* Aakriti Pandey
Student of RMLNLU, Lucknow
In ancient times there was no distinction between law & morals. The Hindu jurist in ancient India did not make any distinction between law & morals. However, later on, some distinction came to be made in actual practice. The Mimansa made a distinction between obligatory and recommendatory rules. By the time the commentaries were written, the distinction was clearly established in theory also, the commentators not only pointed out the distinction but also dropped in actual practice those rules which were based purely on morals. The doctrine of “factum valet”
was recognized. That doctrine means that an act which is in contravention of some moral injunction should be considered valid if accomplished in fact. In its decision, the Privy Council made a distinction between legal and moral injunction. The same is the case with Supreme court of India.
The same was the condition in Europe. In the name of doctrine of natural rights, the Greece formulated a theoretical moral foundation of law. Like wise, the roman jurists recognized, in the name of natural law, certain moral principles as basis of law. During the Middle ages, Christian morals were considered as the basis of law. After the reformation in Europe, it was contended that law and morals are distinct and separate and the law derived its authority not from morals but from the state. Morals had their source in religion or conscience. During the 17th and 18th century, the theory of natural law had a moral foundation and law was linked morals. During the 19th century, John Austin maintains that law had nothing to do with morals and we define law as command of sovereign. Law alone is the subject matter of jurisprudence.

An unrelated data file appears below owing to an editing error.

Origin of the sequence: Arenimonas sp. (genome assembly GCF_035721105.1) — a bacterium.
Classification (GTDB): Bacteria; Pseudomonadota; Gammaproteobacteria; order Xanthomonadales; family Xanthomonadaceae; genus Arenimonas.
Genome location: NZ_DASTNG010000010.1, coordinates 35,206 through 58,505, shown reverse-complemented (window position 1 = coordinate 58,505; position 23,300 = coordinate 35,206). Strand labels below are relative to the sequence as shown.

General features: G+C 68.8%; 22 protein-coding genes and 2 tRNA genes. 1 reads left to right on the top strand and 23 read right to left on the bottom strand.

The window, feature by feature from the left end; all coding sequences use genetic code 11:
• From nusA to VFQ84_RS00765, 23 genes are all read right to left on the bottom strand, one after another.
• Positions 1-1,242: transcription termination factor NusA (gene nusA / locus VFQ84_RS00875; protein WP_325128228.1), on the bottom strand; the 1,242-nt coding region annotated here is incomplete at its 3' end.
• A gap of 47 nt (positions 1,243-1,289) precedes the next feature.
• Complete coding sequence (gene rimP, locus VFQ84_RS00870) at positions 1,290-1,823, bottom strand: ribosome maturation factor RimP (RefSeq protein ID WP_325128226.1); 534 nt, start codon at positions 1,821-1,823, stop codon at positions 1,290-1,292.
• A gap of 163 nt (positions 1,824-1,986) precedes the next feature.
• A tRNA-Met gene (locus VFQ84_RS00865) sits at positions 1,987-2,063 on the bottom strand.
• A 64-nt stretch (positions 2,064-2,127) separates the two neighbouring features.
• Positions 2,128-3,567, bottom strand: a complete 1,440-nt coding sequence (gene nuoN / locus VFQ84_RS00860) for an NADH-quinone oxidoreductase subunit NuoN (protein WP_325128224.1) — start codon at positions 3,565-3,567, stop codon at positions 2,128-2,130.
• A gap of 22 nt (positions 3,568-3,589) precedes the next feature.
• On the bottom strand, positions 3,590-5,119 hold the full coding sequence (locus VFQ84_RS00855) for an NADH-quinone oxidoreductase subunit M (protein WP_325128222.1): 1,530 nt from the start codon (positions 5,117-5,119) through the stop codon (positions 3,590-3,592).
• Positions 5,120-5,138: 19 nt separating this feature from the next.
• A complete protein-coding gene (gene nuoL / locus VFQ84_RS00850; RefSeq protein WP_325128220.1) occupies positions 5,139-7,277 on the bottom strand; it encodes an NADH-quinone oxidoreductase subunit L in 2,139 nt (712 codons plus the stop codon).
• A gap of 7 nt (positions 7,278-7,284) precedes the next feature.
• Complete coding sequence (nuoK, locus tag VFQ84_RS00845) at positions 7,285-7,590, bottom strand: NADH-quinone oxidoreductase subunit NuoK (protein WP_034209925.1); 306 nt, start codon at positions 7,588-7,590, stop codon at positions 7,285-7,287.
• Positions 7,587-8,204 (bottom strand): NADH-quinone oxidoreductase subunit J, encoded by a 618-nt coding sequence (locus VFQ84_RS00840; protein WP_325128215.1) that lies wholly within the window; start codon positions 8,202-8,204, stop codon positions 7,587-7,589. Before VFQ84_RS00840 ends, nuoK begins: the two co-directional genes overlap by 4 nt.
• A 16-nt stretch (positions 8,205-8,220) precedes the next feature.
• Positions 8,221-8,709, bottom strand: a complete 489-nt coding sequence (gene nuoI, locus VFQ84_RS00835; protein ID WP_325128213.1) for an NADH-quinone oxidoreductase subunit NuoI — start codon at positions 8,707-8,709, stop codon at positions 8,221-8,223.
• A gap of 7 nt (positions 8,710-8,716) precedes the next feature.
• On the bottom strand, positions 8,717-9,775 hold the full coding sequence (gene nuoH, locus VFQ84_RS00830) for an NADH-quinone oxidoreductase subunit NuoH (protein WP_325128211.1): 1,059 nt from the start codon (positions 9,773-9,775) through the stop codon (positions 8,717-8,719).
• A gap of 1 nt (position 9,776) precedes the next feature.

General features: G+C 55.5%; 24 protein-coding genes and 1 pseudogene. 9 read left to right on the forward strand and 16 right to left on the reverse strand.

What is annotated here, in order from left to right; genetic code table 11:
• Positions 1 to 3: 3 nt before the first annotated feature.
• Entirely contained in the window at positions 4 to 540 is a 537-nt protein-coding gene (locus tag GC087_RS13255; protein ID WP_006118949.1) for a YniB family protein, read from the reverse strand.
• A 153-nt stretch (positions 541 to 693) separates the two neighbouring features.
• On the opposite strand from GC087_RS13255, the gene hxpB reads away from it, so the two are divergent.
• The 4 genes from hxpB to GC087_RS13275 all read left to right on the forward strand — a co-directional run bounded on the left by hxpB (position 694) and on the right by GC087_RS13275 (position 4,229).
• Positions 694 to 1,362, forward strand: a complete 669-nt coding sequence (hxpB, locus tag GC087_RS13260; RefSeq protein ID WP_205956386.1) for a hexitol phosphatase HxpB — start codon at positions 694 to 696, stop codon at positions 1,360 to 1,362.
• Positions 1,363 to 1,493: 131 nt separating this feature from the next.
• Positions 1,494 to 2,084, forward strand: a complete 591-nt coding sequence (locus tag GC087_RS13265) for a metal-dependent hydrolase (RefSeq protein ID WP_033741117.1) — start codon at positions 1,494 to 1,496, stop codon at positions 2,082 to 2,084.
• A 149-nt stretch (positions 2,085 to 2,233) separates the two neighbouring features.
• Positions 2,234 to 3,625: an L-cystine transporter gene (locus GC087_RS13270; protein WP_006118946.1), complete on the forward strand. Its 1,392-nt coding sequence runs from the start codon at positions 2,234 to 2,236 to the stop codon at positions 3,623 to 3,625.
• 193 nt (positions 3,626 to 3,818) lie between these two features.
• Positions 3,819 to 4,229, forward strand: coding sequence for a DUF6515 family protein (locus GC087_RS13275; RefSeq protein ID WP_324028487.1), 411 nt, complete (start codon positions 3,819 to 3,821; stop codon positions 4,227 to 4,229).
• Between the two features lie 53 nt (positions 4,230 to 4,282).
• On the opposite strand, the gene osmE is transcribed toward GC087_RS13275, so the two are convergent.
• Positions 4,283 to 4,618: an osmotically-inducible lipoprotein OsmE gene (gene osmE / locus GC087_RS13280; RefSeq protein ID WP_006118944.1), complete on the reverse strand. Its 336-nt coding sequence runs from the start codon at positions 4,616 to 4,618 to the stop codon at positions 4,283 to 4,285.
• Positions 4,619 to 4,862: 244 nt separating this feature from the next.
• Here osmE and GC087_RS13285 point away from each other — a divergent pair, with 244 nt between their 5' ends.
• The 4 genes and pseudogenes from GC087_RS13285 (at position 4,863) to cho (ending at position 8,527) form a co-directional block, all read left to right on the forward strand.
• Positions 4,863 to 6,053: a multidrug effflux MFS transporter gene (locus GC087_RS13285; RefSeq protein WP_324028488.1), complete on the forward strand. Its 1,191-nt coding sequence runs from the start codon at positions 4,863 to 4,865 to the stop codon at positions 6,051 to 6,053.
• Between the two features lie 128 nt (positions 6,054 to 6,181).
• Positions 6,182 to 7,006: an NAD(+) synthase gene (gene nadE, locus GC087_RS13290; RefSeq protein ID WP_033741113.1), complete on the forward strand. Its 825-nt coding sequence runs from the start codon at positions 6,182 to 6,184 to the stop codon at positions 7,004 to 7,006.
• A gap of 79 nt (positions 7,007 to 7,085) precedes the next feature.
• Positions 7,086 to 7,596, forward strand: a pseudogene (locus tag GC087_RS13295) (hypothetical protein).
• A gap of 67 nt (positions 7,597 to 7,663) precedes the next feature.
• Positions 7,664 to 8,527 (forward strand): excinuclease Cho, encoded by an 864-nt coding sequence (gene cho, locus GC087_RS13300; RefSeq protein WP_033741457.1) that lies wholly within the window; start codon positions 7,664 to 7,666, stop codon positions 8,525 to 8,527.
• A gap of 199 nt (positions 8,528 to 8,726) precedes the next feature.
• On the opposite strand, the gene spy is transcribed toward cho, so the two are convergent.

Kelsen emphasized on study of law excluding all other considerations including morals. The sociological approach to law indirectly studies morals also although s distinction in law and morals and law alone is considered as the proper subject-matter of study. However, they study other forces also including morals while tracing the origin, development, function and ends of law.
DISTINCTION BETWEEN LAW AND MORALS:-
If we look at the form and content of law, we find that a legal norm may be common with that of religious and moral norm. For example, all religious and moral norms say not to kill or not to steel, and it is the same here in law. So, we have almost the same content between law and morality. Then the question arises that, if it is so, then what is the difference between law and morality?
There is a distinction between law and morals. Vinogradoff writes “law is clearly distinguishable from morality. The object of law is the submission of individual to the will of organized society while the tendency of morality is to subject the individual to the dictates of his conscience.” Law or morality both are normative systems of our society as both are normative and institutionalized by nature. The only difference between law and morality is that law is coercive by nature but morality is not. Law is enforced by coercion and its constant application on a society leads to the internalization of law in human soul. Initially, law gives only an external behavior or an overt effect, but with the pace of time the forceful obedience of laws takes the shape of an internalized realization of habitual obedience. For example, the road traffic laws, when are applied on a society get internalized in a citizen's behavior after certain time. According to Pollock, “Though much ground is common of both, the subject matter of law and ethics is not the same. The field of legal rules does not coincide with that of moral rules and is not included in it and the purposes for which they exist are different”. Durguit writes “law has a basis in social conduct. Morals go on intrinsic value of conduct. Hence, it is vain to talk about law and morals. The legal...